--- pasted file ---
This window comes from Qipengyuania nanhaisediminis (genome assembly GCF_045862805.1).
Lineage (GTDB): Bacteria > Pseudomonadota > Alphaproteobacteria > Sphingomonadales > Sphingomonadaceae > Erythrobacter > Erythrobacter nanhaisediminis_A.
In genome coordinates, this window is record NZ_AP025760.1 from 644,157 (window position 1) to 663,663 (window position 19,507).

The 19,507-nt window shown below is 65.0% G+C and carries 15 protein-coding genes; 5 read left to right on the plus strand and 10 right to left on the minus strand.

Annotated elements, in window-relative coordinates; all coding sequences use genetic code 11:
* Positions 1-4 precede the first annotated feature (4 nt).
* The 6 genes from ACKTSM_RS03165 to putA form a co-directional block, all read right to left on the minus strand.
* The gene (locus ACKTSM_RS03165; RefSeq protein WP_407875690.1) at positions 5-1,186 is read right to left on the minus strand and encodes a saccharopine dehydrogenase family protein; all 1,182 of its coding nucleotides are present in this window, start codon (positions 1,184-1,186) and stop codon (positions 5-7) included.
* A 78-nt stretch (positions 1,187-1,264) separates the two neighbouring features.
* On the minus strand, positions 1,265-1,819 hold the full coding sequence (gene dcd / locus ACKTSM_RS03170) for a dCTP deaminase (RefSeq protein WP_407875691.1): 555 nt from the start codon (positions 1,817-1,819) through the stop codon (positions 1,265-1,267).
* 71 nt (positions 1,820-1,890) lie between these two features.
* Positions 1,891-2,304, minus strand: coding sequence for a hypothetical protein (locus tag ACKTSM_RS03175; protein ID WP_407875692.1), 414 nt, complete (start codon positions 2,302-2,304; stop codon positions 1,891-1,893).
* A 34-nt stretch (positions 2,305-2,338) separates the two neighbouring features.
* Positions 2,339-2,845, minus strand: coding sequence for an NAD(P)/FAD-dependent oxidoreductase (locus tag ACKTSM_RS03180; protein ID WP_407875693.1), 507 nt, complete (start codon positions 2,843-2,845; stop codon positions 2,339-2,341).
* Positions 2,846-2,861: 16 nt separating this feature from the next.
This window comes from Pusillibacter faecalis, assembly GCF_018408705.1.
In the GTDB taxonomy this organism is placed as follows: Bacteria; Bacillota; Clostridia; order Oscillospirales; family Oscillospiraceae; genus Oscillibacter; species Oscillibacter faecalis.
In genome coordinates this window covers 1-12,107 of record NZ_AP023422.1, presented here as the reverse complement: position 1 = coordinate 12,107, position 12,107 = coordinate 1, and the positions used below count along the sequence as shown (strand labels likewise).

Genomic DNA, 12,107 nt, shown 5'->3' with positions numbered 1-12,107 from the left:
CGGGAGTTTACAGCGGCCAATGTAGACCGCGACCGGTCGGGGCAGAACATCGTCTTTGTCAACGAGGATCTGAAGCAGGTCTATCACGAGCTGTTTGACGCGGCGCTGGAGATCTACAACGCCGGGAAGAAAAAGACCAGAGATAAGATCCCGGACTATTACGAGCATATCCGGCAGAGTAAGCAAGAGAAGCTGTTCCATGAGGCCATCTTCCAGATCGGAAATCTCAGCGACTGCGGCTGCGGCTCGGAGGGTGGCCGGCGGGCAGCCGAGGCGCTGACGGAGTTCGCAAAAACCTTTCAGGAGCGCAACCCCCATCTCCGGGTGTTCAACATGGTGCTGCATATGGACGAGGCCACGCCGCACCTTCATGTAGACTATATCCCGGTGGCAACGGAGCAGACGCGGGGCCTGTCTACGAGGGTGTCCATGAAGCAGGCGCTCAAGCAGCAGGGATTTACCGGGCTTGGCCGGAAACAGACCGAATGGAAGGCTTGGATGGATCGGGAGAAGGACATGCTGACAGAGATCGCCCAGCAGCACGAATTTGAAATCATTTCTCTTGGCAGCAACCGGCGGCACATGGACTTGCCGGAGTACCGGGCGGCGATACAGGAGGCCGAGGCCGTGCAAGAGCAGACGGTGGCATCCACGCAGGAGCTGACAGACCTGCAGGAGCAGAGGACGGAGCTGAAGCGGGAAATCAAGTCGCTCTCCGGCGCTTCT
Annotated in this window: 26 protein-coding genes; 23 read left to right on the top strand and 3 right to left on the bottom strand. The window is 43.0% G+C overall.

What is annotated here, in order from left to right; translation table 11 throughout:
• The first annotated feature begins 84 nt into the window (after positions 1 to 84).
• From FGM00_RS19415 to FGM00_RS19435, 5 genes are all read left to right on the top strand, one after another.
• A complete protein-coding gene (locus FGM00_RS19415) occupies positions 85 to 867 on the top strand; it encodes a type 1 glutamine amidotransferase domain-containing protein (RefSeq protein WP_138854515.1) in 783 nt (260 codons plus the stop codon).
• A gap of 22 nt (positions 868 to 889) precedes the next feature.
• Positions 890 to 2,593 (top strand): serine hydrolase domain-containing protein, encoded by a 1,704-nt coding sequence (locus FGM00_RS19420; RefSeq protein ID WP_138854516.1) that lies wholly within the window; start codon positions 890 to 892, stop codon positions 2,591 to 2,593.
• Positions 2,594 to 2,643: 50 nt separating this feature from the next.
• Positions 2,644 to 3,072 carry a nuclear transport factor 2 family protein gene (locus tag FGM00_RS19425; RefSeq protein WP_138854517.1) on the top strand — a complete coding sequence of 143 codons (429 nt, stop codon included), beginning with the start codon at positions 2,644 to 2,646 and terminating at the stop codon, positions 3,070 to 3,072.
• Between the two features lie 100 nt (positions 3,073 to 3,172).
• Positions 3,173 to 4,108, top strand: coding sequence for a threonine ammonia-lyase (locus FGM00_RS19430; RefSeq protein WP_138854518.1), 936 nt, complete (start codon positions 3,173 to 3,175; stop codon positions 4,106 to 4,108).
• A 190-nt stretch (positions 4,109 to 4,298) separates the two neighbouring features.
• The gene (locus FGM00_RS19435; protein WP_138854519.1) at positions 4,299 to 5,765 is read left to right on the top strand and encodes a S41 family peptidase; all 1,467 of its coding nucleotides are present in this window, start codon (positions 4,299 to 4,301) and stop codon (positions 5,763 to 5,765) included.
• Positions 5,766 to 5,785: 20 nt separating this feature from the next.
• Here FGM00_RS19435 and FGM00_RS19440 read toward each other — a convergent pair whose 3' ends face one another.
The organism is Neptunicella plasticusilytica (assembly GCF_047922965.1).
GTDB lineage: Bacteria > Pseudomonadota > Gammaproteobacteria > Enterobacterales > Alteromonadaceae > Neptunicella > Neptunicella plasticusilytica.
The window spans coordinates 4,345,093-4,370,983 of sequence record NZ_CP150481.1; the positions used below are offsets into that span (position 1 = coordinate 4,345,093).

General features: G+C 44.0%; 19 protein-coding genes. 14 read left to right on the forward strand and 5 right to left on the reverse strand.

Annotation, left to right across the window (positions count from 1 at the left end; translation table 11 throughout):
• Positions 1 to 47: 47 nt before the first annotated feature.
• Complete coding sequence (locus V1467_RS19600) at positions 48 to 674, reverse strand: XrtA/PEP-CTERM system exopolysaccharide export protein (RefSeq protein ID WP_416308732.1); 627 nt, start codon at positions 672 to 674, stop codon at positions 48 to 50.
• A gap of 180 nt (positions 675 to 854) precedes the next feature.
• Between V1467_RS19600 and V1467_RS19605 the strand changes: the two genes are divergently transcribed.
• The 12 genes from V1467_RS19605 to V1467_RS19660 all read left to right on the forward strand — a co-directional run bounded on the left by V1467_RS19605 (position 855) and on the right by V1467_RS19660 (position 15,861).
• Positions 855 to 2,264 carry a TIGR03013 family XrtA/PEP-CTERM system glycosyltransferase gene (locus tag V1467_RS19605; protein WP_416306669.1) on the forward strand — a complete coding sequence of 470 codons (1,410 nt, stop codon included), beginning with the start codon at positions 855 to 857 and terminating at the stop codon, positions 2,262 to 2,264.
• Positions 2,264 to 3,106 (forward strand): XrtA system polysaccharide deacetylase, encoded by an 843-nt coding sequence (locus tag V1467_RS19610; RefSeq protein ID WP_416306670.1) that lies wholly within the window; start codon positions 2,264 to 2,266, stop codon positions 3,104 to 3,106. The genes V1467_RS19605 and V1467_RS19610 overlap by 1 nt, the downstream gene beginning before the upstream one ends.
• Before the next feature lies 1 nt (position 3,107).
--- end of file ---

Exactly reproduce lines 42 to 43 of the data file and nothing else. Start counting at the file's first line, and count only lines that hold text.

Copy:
• Complete coding sequence (locus V1467_RS19600) at positions 48 to 674, reverse strand: XrtA/PEP-CTERM system exopolysaccharide export protein (RefSeq protein ID WP_416308732.1); 627 nt, start codon at positions 672 to 674, stop codon at positions 48 to 50.
• A gap of 180 nt (positions 675 to 854) precedes the next feature.